What happened to political ambition?

10th August 2012


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  • Business & Industry ,
  • Renewable ,
  • Central government

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IEMA

After another round of political pat-a-cake over the Renewables Obligation, Sarah-Jayne Russell asks if problem with environmental policy is the politicians

Last month’s spat between George Osborne and Ed Davey over subsidies for onshore wind was just the latest face-off in the ongoing struggle between the Treasury and DECC as to what the government should be doing to encourage the uptake of low-carbon technologies and what it can, in strained financial times, afford to do economically and politically.

Often world leaders’ efforts to agree on the best way of tackling climate change are lamented as ineffective, hogtied as they are by politics, but is it any wonder when individual governments can’t seem to come to their own consensus?

Even as Davey reassured the energy and climate change committee that if the carbon budgets were threatened the Treasury would have to loosen the purse strings, Osborne was strong-arming DECC into declaring gas as crucial to electricity generation beyond 2030.

The committee on climate change has repeatedly warned that a dash for gas will knock the UK off the most cost-efficient path to cutting CO2 by 80% by 2050. But being seen to be tackling rising utility bills – ironically caused mainly by hikes in gas prices – is more important to the Treasury. Hence, the £500 million in tax relief for the gas industry was announced alongside the new Renewables Obligation (RO) bandings – dwarfing the subsidies for renewables.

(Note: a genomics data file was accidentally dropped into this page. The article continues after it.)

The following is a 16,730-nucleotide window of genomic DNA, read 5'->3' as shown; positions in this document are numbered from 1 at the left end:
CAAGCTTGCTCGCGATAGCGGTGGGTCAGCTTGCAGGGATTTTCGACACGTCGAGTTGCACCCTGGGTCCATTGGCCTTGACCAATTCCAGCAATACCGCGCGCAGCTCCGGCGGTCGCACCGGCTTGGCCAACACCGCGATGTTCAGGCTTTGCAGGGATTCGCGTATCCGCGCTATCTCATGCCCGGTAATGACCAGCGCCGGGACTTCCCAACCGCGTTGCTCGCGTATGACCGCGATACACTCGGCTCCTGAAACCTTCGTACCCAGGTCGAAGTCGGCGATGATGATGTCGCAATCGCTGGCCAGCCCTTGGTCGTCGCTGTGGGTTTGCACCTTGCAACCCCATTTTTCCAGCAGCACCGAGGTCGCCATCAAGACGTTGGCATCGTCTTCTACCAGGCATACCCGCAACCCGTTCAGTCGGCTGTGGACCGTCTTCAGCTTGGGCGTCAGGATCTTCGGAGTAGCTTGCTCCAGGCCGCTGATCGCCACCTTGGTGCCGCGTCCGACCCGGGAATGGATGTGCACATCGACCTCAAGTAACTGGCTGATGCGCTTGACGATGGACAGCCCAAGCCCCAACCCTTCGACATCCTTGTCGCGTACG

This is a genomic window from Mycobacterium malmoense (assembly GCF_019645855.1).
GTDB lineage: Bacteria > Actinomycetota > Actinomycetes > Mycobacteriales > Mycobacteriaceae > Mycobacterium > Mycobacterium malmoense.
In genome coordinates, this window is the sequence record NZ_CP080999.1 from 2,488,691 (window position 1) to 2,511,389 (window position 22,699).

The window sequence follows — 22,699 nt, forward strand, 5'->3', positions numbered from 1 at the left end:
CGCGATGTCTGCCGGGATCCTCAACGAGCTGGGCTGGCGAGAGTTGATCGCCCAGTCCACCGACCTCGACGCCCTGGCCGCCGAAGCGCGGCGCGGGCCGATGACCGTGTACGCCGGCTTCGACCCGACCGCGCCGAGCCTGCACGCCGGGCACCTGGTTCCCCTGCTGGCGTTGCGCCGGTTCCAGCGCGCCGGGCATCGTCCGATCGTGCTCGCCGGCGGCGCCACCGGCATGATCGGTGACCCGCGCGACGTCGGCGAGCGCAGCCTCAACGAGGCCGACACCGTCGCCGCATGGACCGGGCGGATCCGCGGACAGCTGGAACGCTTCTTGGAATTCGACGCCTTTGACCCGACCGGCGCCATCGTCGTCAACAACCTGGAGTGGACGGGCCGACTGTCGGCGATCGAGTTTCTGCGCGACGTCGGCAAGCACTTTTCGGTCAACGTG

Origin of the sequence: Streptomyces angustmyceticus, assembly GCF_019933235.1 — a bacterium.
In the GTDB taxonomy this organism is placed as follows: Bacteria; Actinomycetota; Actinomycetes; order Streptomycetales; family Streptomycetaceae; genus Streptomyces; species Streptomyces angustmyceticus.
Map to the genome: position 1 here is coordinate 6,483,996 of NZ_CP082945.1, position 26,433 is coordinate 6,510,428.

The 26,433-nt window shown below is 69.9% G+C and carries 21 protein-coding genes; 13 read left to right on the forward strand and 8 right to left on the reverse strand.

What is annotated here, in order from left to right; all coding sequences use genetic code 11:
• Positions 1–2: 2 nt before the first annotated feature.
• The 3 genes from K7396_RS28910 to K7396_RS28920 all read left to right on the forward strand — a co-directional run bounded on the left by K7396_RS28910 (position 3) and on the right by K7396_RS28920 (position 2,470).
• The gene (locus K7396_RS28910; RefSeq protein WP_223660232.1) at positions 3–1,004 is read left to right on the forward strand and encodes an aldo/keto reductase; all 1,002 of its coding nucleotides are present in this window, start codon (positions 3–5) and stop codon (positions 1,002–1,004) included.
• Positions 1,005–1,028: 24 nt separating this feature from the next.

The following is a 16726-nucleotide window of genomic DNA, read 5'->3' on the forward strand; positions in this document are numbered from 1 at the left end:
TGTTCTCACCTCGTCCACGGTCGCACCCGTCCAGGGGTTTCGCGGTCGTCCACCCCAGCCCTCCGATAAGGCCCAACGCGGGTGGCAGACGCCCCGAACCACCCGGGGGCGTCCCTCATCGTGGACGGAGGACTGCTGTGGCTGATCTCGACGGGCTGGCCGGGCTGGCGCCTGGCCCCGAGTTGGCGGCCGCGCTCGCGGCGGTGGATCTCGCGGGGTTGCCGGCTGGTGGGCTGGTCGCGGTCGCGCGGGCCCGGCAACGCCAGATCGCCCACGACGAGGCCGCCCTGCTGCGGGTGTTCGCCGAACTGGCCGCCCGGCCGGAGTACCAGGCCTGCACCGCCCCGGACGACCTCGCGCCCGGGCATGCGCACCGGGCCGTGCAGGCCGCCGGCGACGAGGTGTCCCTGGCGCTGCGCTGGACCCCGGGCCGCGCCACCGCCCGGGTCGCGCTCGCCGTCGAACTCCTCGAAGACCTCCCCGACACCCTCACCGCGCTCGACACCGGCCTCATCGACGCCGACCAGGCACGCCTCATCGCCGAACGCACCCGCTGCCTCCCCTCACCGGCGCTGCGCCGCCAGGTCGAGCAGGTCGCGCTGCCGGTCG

The carbon budgets and electricity market reform are supposed to provide the policy certainty firms need to invest in energy-efficient, low-carbon and renewable technologies, but if the delays to announcing the RO banding, the volte face over revenue recycling in the Carbon Reduction Commitment and the unscheduled cuts to the feed-in tariff are anything to go by, providing long-term certainty just isn’t compatible with politics.

Politicians like to talk about a better future for the next generation, but in reality they always have one eye on the next election, so they shy away from long-term thinking.

The signs are that the coalition is already thinking about the 2015 election with its new definition of environmental taxes. By removing fuel and vehicle excise duties from the equation, the government’s promise to increase the proportion of green taxes collected each year moves from being a real challenge to laughably easy.

In truth, all that the figure massaging and infighting is accomplishing is the erosion of the headline pledge to be the greenest government ever. Whatever happened to that political ambition?

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